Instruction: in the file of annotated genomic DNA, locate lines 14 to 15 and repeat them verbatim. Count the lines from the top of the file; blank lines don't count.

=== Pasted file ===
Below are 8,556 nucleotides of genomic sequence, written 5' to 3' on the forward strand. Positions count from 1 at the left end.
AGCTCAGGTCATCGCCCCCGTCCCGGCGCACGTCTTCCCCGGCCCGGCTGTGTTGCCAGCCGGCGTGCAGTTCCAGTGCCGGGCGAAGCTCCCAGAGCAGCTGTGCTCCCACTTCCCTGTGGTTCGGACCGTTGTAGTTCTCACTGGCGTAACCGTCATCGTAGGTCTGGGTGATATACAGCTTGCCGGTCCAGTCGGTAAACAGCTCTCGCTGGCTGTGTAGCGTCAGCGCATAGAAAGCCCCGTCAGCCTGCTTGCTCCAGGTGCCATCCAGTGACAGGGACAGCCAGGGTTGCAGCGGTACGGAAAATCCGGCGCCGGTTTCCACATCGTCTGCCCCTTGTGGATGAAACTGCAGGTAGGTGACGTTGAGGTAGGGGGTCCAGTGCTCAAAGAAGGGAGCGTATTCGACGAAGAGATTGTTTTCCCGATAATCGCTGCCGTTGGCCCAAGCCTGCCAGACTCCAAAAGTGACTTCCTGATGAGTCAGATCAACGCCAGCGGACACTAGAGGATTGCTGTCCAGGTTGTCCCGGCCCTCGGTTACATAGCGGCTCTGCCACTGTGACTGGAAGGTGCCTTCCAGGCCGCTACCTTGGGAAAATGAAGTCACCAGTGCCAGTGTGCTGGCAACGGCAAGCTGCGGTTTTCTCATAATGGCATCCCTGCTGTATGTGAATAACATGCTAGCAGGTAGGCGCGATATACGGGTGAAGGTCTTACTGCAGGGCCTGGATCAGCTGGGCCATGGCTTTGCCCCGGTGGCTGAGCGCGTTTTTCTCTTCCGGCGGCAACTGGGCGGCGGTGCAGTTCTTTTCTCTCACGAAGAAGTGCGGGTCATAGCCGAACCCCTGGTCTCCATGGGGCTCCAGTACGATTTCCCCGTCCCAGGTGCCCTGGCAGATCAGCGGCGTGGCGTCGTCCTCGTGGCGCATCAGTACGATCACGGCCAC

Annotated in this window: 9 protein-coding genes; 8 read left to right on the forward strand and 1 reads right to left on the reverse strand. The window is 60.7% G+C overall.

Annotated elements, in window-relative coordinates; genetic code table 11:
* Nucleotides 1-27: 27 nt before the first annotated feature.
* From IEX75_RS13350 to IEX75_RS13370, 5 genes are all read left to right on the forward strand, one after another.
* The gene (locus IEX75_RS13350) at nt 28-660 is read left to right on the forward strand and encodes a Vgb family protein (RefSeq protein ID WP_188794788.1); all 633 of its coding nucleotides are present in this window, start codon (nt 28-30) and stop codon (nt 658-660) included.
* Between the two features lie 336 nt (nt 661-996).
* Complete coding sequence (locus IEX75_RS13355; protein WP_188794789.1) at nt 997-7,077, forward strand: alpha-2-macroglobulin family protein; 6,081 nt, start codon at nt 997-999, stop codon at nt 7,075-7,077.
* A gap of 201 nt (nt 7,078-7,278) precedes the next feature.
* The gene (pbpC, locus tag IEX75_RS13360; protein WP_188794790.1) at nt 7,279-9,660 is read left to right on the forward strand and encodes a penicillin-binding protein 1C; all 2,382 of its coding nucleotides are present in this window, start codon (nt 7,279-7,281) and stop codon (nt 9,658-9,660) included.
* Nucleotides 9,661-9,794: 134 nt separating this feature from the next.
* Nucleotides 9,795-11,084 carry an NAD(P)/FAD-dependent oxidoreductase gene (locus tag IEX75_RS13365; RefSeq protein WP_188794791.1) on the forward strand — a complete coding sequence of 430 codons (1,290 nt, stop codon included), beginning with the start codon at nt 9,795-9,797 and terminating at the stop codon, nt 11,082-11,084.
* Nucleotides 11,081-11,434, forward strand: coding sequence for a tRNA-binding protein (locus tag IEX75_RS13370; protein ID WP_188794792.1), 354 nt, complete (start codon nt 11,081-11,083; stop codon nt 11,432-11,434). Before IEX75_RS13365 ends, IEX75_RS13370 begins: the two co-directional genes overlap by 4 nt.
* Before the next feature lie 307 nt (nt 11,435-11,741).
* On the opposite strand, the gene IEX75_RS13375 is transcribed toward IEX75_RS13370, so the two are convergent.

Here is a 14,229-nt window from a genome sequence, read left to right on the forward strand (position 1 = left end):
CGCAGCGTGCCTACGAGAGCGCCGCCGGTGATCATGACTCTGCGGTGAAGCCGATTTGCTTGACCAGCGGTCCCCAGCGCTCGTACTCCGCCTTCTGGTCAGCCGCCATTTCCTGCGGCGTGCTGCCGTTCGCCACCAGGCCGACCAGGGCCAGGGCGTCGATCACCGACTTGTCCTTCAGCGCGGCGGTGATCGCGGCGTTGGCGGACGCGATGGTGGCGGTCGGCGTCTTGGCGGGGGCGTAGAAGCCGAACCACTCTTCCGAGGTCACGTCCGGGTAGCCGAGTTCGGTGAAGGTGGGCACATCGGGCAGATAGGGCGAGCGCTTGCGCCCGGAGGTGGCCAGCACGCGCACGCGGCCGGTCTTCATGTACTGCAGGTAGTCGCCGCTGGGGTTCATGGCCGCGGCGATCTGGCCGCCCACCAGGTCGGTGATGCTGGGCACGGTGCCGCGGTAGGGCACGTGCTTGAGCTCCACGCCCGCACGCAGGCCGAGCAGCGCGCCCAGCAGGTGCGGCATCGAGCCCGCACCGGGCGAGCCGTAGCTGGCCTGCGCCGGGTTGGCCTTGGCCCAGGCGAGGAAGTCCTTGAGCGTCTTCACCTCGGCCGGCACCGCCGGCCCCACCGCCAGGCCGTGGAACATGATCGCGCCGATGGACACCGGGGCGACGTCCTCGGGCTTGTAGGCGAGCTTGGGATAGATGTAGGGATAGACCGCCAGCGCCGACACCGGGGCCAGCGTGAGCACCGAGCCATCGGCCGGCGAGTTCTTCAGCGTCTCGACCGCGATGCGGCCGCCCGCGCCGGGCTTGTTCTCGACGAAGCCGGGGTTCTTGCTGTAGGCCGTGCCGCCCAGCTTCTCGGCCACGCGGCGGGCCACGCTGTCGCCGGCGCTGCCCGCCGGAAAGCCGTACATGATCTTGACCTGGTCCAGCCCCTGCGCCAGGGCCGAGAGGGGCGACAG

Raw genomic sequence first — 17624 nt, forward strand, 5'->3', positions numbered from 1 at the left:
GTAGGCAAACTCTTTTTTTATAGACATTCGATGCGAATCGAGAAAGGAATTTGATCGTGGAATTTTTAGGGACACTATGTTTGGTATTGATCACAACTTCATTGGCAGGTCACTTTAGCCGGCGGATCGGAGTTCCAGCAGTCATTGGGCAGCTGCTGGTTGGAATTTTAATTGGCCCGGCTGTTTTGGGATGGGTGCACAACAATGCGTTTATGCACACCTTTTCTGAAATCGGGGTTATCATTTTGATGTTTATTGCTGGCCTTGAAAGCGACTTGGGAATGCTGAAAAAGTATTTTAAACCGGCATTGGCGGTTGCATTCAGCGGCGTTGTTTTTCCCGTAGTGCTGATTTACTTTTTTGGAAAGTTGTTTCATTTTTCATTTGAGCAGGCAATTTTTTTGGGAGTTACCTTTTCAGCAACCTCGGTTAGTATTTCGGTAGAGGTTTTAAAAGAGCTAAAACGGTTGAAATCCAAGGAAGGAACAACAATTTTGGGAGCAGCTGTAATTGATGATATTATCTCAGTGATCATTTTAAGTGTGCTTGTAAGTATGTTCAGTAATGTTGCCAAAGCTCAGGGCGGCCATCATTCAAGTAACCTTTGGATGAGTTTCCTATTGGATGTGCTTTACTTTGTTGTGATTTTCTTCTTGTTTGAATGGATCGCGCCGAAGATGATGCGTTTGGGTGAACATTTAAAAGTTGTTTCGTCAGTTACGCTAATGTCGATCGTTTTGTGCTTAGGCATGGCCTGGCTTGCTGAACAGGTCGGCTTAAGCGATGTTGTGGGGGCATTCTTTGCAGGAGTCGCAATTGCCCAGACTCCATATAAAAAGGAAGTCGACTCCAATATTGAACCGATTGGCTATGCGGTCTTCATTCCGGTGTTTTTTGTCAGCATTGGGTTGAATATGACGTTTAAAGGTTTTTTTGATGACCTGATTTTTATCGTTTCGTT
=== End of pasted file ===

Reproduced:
* Nucleotides 11,081-11,434, forward strand: coding sequence for a tRNA-binding protein (locus tag IEX75_RS13370; protein ID WP_188794792.1), 354 nt, complete (start codon nt 11,081-11,083; stop codon nt 11,432-11,434). Before IEX75_RS13365 ends, IEX75_RS13370 begins: the two co-directional genes overlap by 4 nt.
* Before the next feature lie 307 nt (nt 11,435-11,741).